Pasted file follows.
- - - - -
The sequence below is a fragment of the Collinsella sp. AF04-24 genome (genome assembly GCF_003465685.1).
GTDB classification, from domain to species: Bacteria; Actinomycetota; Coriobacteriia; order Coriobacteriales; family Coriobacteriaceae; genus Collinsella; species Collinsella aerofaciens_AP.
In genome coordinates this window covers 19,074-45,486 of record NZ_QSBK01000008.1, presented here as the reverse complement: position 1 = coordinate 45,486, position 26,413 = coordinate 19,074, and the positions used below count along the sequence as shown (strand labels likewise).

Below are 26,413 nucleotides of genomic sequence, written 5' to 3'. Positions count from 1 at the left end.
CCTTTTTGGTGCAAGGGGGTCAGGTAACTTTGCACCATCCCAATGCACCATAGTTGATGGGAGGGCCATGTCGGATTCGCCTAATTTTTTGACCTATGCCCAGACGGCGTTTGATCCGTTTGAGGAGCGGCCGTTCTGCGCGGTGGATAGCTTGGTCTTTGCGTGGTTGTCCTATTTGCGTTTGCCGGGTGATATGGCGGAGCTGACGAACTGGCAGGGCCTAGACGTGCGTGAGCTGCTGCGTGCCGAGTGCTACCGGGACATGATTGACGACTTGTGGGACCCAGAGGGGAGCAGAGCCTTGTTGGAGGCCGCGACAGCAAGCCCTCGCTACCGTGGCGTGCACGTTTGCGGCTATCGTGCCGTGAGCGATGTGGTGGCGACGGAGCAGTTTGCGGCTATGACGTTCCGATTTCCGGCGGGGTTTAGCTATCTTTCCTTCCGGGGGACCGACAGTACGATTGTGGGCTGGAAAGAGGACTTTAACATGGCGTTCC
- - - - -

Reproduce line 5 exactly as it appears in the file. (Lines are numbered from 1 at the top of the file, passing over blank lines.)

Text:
CCTTTTTGGTGCAAGGGGGTCAGGTAACTTTGCACCATCCCAATGCACCATAGTTGATGGGAGGGCCATGTCGGATTCGCCTAATTTTTTGACCTATGCCCAGACGGCGTTTGATCCGTTTGAGGAGCGGCCGTTCTGCGCGGTGGATAGCTTGGTCTTTGCGTGGTTGTCCTATTTGCGTTTGCCGGGTGATATGGCGGAGCTGACGAACTGGCAGGGCCTAGACGTGCGTGAGCTGCTGCGTGCCGAGTGCTACCGGGACATGATTGACGACTTGTGGGACCCAGAGGGGAGCAGAGCCTTGTTGGAGGCCGCGACAGCAAGCCCTCGCTACCGTGGCGTGCACGTTTGCGGCTATCGTGCCGTGAGCGATGTGGTGGCGACGGAGCAGTTTGCGGCTATGACGTTCCGATTTCCGGCGGGGTTTAGCTATCTTTCCTTCCGGGGGACCGACAGTACGATTGTGGGCTGGAAAGAGGACTTTAACATGGCGTTCC